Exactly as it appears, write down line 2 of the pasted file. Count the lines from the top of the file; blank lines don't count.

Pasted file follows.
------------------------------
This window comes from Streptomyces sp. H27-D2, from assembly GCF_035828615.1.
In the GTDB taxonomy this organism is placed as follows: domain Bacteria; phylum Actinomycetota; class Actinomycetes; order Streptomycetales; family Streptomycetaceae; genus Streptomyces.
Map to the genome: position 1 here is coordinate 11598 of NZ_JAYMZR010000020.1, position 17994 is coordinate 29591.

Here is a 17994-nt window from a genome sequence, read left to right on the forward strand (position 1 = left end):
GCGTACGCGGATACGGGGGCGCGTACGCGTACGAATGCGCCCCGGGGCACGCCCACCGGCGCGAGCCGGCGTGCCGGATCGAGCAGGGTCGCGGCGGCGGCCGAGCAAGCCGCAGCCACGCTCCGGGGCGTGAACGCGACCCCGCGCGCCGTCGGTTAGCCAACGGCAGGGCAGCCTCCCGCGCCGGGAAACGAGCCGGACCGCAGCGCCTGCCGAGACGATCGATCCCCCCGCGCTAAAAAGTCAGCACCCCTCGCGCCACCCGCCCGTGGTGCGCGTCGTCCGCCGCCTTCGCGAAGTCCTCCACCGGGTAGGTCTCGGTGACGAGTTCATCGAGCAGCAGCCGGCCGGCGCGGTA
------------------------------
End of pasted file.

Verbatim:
In the GTDB taxonomy this organism is placed as follows: domain Bacteria; phylum Actinomycetota; class Actinomycetes; order Streptomycetales; family Streptomycetaceae; genus Streptomyces.